How Microsoft Got the “Windows Defender” Name

By Deane Barker on November 9, 2005

New name flap for Microsoft — but this time its legal right is clear: Microsoft recently announced they would rename their Anti-Spyware product to “Windows Defender.”

However, a developer in Australia was already using that name for his software. His software wasn’t active (he has stopped developing it a year prior), but he still had a legitimate product in the market called “Windows Defender.”

Here’s how Microsoft solved that little problem:

[…] one of [Microsoft’s] law firms contacted him last month to inform him that he was infringing on the Windows trademark. The message from the Seed Intellectual Property Law Group asked him to agree to stop using the Windows Defender name.

He was puzzled by one element of the agreement, which gives to Microsoft all rights to the Windows Defender name. However, after consulting with a friend in law school, he decided to just sign it and move on.

“They made it seem like it was just a trademark infringement,” Lyttle said, explaining that he was “shocked” to learn, less than two weeks after returning the signed agreement, that Microsoft plans to use the Windows Defender name.

The guy in this case claims he would have given up the name voluntarily if he knew Microsoft wanted it for their product, but I bet a lot of people wouldn’t. If they knew Microsoft was gearing up for a product with the same name, they would hold out for millions of dollars.

So, was Microsoft sneaky, or were they doing the reasonable thing?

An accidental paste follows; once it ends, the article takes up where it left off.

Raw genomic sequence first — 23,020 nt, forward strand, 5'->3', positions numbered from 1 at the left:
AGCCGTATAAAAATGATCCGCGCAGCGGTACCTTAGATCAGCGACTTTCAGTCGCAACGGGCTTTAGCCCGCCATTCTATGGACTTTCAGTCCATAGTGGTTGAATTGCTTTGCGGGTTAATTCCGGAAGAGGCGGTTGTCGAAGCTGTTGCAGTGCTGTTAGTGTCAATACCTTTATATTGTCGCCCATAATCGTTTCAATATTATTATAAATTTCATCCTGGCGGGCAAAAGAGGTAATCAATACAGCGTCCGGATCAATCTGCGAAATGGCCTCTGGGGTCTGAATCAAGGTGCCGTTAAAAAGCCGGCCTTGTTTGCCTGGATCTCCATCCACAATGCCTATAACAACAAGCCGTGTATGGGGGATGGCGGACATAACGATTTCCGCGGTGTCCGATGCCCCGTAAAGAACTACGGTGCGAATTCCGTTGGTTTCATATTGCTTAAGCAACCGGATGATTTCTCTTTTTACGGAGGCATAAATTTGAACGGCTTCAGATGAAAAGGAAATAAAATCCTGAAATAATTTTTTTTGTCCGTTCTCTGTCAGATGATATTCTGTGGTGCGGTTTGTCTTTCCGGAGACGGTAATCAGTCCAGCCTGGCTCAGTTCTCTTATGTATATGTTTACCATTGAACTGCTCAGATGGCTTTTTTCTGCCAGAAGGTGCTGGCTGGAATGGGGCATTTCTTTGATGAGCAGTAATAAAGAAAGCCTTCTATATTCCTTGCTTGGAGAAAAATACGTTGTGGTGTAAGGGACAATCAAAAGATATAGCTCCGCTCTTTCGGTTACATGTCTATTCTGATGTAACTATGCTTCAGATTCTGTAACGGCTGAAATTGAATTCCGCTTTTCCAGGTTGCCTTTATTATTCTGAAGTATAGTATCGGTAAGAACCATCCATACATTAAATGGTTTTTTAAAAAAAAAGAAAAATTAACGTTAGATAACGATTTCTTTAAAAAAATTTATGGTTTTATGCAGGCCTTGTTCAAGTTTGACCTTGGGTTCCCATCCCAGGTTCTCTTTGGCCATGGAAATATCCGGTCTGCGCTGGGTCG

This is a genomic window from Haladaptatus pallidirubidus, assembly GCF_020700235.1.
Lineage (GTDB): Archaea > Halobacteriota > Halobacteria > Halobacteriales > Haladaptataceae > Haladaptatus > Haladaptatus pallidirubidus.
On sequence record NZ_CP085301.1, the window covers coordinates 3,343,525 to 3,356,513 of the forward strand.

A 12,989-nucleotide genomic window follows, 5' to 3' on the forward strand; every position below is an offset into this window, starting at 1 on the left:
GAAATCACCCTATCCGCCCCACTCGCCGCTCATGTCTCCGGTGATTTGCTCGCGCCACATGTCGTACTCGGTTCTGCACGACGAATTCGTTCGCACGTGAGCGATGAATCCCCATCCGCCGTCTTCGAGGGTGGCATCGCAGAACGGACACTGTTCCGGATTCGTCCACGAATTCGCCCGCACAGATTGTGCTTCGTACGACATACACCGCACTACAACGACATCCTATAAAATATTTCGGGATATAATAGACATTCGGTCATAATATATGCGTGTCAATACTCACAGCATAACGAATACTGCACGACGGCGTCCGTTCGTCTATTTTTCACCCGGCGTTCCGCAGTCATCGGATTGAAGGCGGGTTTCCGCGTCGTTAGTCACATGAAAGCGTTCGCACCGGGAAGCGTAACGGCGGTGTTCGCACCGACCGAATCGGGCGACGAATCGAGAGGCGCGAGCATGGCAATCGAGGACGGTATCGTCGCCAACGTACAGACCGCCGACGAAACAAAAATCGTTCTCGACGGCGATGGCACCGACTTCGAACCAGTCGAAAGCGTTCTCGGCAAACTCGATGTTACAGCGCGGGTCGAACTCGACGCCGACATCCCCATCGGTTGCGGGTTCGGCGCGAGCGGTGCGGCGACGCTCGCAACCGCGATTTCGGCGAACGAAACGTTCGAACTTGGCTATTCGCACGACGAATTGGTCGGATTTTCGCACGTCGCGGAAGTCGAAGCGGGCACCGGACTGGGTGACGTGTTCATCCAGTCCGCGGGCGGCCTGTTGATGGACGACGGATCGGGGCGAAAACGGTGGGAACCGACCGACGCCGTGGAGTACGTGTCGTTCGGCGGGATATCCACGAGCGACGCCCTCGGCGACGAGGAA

Via Slashdot.

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  1. It was sneaky but is it right for someone to hold a word hostage. There are several domain names I would like to register or assume but they are registered to someone else. ALL of them either have the standard registrar parking page or are completely blank. I’ve contacted two of them by email asking if they would sell for a reasonable price. One wanted $4,000 for a domain name that is not in use and has no value other than I wanted it. The other has a potential purpose for the current registrant but she has put nothing up for over a year. BTW she is very interested in what I want to do with the domain but will not sell it to me at all. Without a trademark on the domains I would like to have I don’t think I have a chance to free them and register them myself. Is that fair?

  2. Microsoft do the reasonable thing? Please. ;o)

    There may be more involved in this situation, but at first glance it sure sounds underhanded. And I think Lyttle would certainly have been within his rights to hold out for some sort of compensation from M$.

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